That is the first mental move (abstraction one). Of everything that we conceive we distinguish between what it is (its essence) and that it is (its existence). (To preempt objections: let’s qualify here, of everything we conceive in the created order—though I don’t actually think we need that qualifier).

Having made the distinction, we might now ask whether “being”—the being that we have only hitherto intuited in a blurry glimpse—is essence or existence? In our everyday parlance, we use the term ‘being’ of both. I might say, “that is a very strange looking being there” (I might say that, but probably not as I don’t normally speak so archaically), or “you cannot treat him that way, he is a human being.” In both these cases I am using the term “being” to refer to a kind of thing, its whatness.

I might also say, “Being with you is a great pleasure,” or “she was just being funny.” In these cases the term is clearly not used to refer to a kind of thing. Rather, it is referring more to a kind of thatness. But to see this more clearly, it may help to take an example from another verb—this will illustrate the second mental move (abstraction two).

Act as Actuality

Consider the term “running.” By it, I may refer to someone who is running: Peter is running. But it may also refer to the act of running, better signified by the infinitive “to run.” In this latter case, no agent is specified (neither is time or place specified, hence “infinitive”). With “to run” we are considering the act in itself, not any agent performing the act.

Here, again, we need to be careful with what is meant by “act.” Normally what is meant is something like, “that which some agent does.” When I say running is an act, then, it would normally be taken to mean that running is an action done by some runner (Peter). But, of course, this means that Peter precedes the running and is the cause of the running. Now notice that we are back to thinking about the agent of the act, the doing as it relates to the doer. What we want to think about is the act, not as caused by an agent, but as an act.

There is an older sense of “act.” Put admittedly roughly, an act in this older sense is a completed movement from a potential to its realization. It refers to that completed movement from a “could be” to an “actual.” In the case of running, the act of running, again in the older sense, is not merely the motion of the agent as caused by the agent. It is the realization, or actualization, of the motion. That is, what was merely a potential of running is now, while Peter is running, actualized. The infinitive “to run” removes the runner, time and place, and focuses on the actualization of the motion, the act.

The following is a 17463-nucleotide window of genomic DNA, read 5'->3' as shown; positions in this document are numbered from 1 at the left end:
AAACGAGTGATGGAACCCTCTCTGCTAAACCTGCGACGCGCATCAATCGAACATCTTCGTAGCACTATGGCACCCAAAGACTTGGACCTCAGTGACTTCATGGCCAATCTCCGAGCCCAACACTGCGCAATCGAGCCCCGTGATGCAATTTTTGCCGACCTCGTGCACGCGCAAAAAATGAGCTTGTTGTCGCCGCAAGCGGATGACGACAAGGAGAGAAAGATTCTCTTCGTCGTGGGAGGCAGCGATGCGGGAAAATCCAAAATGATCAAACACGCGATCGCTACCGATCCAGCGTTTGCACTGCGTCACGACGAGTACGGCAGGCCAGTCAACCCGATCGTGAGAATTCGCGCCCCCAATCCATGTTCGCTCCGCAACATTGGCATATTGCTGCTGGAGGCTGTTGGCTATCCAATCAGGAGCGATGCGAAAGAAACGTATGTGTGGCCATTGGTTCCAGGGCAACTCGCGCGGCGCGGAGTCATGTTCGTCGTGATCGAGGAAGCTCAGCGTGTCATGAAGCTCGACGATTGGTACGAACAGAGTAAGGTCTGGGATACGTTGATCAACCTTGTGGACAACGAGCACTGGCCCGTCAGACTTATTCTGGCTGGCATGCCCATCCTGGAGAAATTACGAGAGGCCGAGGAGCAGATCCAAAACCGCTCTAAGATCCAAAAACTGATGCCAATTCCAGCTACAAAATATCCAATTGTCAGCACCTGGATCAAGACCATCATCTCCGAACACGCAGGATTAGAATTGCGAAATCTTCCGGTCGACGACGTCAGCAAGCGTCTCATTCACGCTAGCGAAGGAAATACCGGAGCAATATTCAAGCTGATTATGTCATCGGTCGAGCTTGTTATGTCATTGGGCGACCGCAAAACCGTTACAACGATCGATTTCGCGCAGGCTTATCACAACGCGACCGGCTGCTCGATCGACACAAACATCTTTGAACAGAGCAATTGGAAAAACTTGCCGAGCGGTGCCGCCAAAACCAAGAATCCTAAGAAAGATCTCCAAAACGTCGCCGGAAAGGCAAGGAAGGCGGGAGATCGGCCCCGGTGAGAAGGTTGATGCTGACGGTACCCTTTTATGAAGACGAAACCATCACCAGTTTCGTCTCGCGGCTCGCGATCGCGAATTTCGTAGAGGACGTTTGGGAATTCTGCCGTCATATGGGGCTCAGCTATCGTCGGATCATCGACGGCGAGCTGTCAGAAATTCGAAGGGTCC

In this second mental move, then, we think about an act, not so much as an action but as an actualization. Hard as that is to wrap the mind around, it is key for gaining clarity on the difference between “being” as existence and “being” as essence. The former is captured better with “to be” and ought to be understood as an act, as in the case of “to run.” “To be” does not point to any particular being, but to actualization itself. It removes all individual things, times and places, etc., and points to actuality itself. And actuality is a completed movement from what was only potential to now being “is”.

And so, we have now moved beyond the realm of beings and into the realm of being. We are no longer considering beings, individuated essences of discrete entities. We have arrived at being as “that which actualizes all potential essences.” That is, “being”—the kind of being studied in metaphysics—is existence, not essence (or, not primarily essence).

This may still seem a dim view of being. But it is surely an improvement on the kind of intuition that led us to both the highest of unities and the presumption of all conceptions. We can at least now say, being is the actuality of all things.

Before moving on to what may further be said of being, we need to take up another puzzle about it. We may say of everything that is, “it is,” but it is quite apparent that not everything that is is in the same way. We’ll take this up in the next post.

Joshua Schendel

Joshua Schendel

Joshua is the executive editor of Modern Reformation magazine. He holds a PhD from St. Louis University, a MAHT from Westminster Seminary California. He, his wife, Bethanne, and their three kids live in Southern California.

Previous post

The Hungry Heart of Eden

Next post

This is the most recent story.